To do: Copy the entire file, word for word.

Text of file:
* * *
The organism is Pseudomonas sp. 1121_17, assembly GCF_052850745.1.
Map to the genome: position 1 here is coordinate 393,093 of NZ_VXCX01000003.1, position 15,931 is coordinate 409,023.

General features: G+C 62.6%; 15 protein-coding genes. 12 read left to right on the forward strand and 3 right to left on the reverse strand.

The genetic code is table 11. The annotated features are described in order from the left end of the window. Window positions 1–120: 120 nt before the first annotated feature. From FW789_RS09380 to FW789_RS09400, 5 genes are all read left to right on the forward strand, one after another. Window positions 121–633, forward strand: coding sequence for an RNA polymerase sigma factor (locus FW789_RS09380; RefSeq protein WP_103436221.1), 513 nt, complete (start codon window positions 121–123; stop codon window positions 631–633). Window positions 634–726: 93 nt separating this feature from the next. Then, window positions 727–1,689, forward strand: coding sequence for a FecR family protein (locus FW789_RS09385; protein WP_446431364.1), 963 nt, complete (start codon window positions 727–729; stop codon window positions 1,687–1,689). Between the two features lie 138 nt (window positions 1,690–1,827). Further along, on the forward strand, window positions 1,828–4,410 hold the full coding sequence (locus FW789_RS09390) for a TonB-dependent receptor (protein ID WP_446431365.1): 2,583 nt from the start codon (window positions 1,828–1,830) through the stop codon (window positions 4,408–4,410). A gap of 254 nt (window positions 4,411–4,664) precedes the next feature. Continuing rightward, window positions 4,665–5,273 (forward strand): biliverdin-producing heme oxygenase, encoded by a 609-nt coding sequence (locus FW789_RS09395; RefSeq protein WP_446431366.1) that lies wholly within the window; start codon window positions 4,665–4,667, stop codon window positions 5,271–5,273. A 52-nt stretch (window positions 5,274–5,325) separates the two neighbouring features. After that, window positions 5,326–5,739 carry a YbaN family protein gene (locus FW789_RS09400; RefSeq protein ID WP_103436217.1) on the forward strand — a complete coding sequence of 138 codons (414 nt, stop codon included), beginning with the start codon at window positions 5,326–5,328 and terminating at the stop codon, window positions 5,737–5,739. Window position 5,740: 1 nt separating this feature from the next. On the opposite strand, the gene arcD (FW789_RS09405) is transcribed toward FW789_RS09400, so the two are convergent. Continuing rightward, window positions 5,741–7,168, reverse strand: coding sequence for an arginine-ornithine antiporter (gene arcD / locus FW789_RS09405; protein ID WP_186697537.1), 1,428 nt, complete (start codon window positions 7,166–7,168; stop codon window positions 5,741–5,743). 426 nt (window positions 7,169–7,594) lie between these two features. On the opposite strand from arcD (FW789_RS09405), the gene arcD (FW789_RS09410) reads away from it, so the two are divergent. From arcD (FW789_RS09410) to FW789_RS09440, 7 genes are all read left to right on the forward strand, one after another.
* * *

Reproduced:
The organism is Pseudomonas sp. 1121_17, assembly GCF_052850745.1.
Map to the genome: position 1 here is coordinate 393,093 of NZ_VXCX01000003.1, position 15,931 is coordinate 409,023.

General features: G+C 62.6%; 15 protein-coding genes. 12 read left to right on the forward strand and 3 right to left on the reverse strand.

The genetic code is table 11. The annotated features are described in order from the left end of the window. Window positions 1–120: 120 nt before the first annotated feature. From FW789_RS09380 to FW789_RS09400, 5 genes are all read left to right on the forward strand, one after another. Window positions 121–633, forward strand: coding sequence for an RNA polymerase sigma factor (locus FW789_RS09380; RefSeq protein WP_103436221.1), 513 nt, complete (start codon window positions 121–123; stop codon window positions 631–633). Window positions 634–726: 93 nt separating this feature from the next. Then, window positions 727–1,689, forward strand: coding sequence for a FecR family protein (locus FW789_RS09385; protein WP_446431364.1), 963 nt, complete (start codon window positions 727–729; stop codon window positions 1,687–1,689). Between the two features lie 138 nt (window positions 1,690–1,827). Further along, on the forward strand, window positions 1,828–4,410 hold the full coding sequence (locus FW789_RS09390) for a TonB-dependent receptor (protein ID WP_446431365.1): 2,583 nt from the start codon (window positions 1,828–1,830) through the stop codon (window positions 4,408–4,410). A gap of 254 nt (window positions 4,411–4,664) precedes the next feature. Continuing rightward, window positions 4,665–5,273 (forward strand): biliverdin-producing heme oxygenase, encoded by a 609-nt coding sequence (locus FW789_RS09395; RefSeq protein WP_446431366.1) that lies wholly within the window; start codon window positions 4,665–4,667, stop codon window positions 5,271–5,273. A 52-nt stretch (window positions 5,274–5,325) separates the two neighbouring features. After that, window positions 5,326–5,739 carry a YbaN family protein gene (locus FW789_RS09400; RefSeq protein ID WP_103436217.1) on the forward strand — a complete coding sequence of 138 codons (414 nt, stop codon included), beginning with the start codon at window positions 5,326–5,328 and terminating at the stop codon, window positions 5,737–5,739. Window position 5,740: 1 nt separating this feature from the next. On the opposite strand, the gene arcD (FW789_RS09405) is transcribed toward FW789_RS09400, so the two are convergent. Continuing rightward, window positions 5,741–7,168, reverse strand: coding sequence for an arginine-ornithine antiporter (gene arcD / locus FW789_RS09405; protein ID WP_186697537.1), 1,428 nt, complete (start codon window positions 7,166–7,168; stop codon window positions 5,741–5,743). 426 nt (window positions 7,169–7,594) lie between these two features. On the opposite strand from arcD (FW789_RS09405), the gene arcD (FW789_RS09410) reads away from it, so the two are divergent. From arcD (FW789_RS09410) to FW789_RS09440, 7 genes are all read left to right on the forward strand, one after another.